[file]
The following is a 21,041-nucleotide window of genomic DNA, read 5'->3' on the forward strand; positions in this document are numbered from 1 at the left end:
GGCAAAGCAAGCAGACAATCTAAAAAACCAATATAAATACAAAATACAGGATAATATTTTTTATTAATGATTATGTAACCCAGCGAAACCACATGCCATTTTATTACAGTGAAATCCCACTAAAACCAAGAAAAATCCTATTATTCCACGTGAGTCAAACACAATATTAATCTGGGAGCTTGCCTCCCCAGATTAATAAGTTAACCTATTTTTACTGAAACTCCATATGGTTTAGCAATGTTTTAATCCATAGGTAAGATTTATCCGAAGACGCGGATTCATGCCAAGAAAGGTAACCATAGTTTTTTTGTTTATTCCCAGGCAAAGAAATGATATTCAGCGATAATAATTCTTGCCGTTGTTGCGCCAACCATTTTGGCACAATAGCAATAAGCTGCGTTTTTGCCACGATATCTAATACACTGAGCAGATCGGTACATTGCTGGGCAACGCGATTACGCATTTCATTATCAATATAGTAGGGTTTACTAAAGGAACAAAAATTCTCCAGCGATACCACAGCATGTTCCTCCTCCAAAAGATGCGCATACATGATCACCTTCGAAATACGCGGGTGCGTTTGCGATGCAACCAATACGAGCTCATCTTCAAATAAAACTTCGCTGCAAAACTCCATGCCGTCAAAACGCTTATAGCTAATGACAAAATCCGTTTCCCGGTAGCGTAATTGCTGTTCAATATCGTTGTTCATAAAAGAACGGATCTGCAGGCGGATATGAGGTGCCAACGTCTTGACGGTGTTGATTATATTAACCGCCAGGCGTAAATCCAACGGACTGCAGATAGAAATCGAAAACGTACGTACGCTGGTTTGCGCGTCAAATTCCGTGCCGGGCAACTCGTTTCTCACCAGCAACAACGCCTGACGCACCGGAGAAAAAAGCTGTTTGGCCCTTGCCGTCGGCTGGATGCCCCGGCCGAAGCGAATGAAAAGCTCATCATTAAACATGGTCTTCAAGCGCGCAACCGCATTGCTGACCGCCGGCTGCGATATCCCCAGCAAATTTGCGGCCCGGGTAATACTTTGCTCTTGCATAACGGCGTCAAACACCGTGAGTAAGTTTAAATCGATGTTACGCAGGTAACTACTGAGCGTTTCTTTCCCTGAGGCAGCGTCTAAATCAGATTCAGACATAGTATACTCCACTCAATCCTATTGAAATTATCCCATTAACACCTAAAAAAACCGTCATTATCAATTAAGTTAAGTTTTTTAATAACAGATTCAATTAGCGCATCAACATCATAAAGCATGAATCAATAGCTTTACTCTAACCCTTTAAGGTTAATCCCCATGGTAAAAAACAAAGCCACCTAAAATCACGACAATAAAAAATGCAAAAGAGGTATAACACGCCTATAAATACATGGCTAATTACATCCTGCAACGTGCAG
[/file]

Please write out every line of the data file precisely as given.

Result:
The following is a 21,041-nucleotide window of genomic DNA, read 5'->3' on the forward strand; positions in this document are numbered from 1 at the left end:
GGCAAAGCAAGCAGACAATCTAAAAAACCAATATAAATACAAAATACAGGATAATATTTTTTATTAATGATTATGTAACCCAGCGAAACCACATGCCATTTTATTACAGTGAAATCCCACTAAAACCAAGAAAAATCCTATTATTCCACGTGAGTCAAACACAATATTAATCTGGGAGCTTGCCTCCCCAGATTAATAAGTTAACCTATTTTTACTGAAACTCCATATGGTTTAGCAATGTTTTAATCCATAGGTAAGATTTATCCGAAGACGCGGATTCATGCCAAGAAAGGTAACCATAGTTTTTTTGTTTATTCCCAGGCAAAGAAATGATATTCAGCGATAATAATTCTTGCCGTTGTTGCGCCAACCATTTTGGCACAATAGCAATAAGCTGCGTTTTTGCCACGATATCTAATACACTGAGCAGATCGGTACATTGCTGGGCAACGCGATTACGCATTTCATTATCAATATAGTAGGGTTTACTAAAGGAACAAAAATTCTCCAGCGATACCACAGCATGTTCCTCCTCCAAAAGATGCGCATACATGATCACCTTCGAAATACGCGGGTGCGTTTGCGATGCAACCAATACGAGCTCATCTTCAAATAAAACTTCGCTGCAAAACTCCATGCCGTCAAAACGCTTATAGCTAATGACAAAATCCGTTTCCCGGTAGCGTAATTGCTGTTCAATATCGTTGTTCATAAAAGAACGGATCTGCAGGCGGATATGAGGTGCCAACGTCTTGACGGTGTTGATTATATTAACCGCCAGGCGTAAATCCAACGGACTGCAGATAGAAATCGAAAACGTACGTACGCTGGTTTGCGCGTCAAATTCCGTGCCGGGCAACTCGTTTCTCACCAGCAACAACGCCTGACGCACCGGAGAAAAAAGCTGTTTGGCCCTTGCCGTCGGCTGGATGCCCCGGCCGAAGCGAATGAAAAGCTCATCATTAAACATGGTCTTCAAGCGCGCAACCGCATTGCTGACCGCCGGCTGCGATATCCCCAGCAAATTTGCGGCCCGGGTAATACTTTGCTCTTGCATAACGGCGTCAAACACCGTGAGTAAGTTTAAATCGATGTTACGCAGGTAACTACTGAGCGTTTCTTTCCCTGAGGCAGCGTCTAAATCAGATTCAGACATAGTATACTCCACTCAATCCTATTGAAATTATCCCATTAACACCTAAAAAAACCGTCATTATCAATTAAGTTAAGTTTTTTAATAACAGATTCAATTAGCGCATCAACATCATAAAGCATGAATCAATAGCTTTACTCTAACCCTTTAAGGTTAATCCCCATGGTAAAAAACAAAGCCACCTAAAATCACGACAATAAAAAATGCAAAAGAGGTATAACACGCCTATAAATACATGGCTAATTACATCCTGCAACGTGCAG